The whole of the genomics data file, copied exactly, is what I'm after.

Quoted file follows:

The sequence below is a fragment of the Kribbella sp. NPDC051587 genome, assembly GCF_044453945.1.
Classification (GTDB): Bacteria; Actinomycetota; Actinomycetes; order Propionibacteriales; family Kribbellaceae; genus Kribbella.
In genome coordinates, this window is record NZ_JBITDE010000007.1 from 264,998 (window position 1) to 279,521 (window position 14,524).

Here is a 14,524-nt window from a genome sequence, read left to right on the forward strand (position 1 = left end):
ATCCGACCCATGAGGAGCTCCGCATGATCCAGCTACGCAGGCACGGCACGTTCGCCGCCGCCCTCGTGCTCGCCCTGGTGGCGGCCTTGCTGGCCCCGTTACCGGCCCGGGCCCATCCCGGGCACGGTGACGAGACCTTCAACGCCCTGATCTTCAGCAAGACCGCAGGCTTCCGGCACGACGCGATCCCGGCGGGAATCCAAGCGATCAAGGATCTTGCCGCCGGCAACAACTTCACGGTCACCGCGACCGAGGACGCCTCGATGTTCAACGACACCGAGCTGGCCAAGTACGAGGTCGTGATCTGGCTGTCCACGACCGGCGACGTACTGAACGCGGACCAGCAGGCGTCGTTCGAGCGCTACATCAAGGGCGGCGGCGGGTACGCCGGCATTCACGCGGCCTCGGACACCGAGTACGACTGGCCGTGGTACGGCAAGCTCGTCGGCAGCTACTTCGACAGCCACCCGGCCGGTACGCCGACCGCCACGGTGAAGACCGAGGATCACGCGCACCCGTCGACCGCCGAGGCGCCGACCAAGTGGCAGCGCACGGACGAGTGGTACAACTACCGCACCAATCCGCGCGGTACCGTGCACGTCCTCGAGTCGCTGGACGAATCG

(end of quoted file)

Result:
The sequence below is a fragment of the Kribbella sp. NPDC051587 genome, assembly GCF_044453945.1.
Classification (GTDB): Bacteria; Actinomycetota; Actinomycetes; order Propionibacteriales; family Kribbellaceae; genus Kribbella.
In genome coordinates, this window is record NZ_JBITDE010000007.1 from 264,998 (window position 1) to 279,521 (window position 14,524).

Here is a 14,524-nt window from a genome sequence, read left to right on the forward strand (position 1 = left end):
ATCCGACCCATGAGGAGCTCCGCATGATCCAGCTACGCAGGCACGGCACGTTCGCCGCCGCCCTCGTGCTCGCCCTGGTGGCGGCCTTGCTGGCCCCGTTACCGGCCCGGGCCCATCCCGGGCACGGTGACGAGACCTTCAACGCCCTGATCTTCAGCAAGACCGCAGGCTTCCGGCACGACGCGATCCCGGCGGGAATCCAAGCGATCAAGGATCTTGCCGCCGGCAACAACTTCACGGTCACCGCGACCGAGGACGCCTCGATGTTCAACGACACCGAGCTGGCCAAGTACGAGGTCGTGATCTGGCTGTCCACGACCGGCGACGTACTGAACGCGGACCAGCAGGCGTCGTTCGAGCGCTACATCAAGGGCGGCGGCGGGTACGCCGGCATTCACGCGGCCTCGGACACCGAGTACGACTGGCCGTGGTACGGCAAGCTCGTCGGCAGCTACTTCGACAGCCACCCGGCCGGTACGCCGACCGCCACGGTGAAGACCGAGGATCACGCGCACCCGTCGACCGCCGAGGCGCCGACCAAGTGGCAGCGCACGGACGAGTGGTACAACTACCGCACCAATCCGCGCGGTACCGTGCACGTCCTCGAGTCGCTGGACGAATCG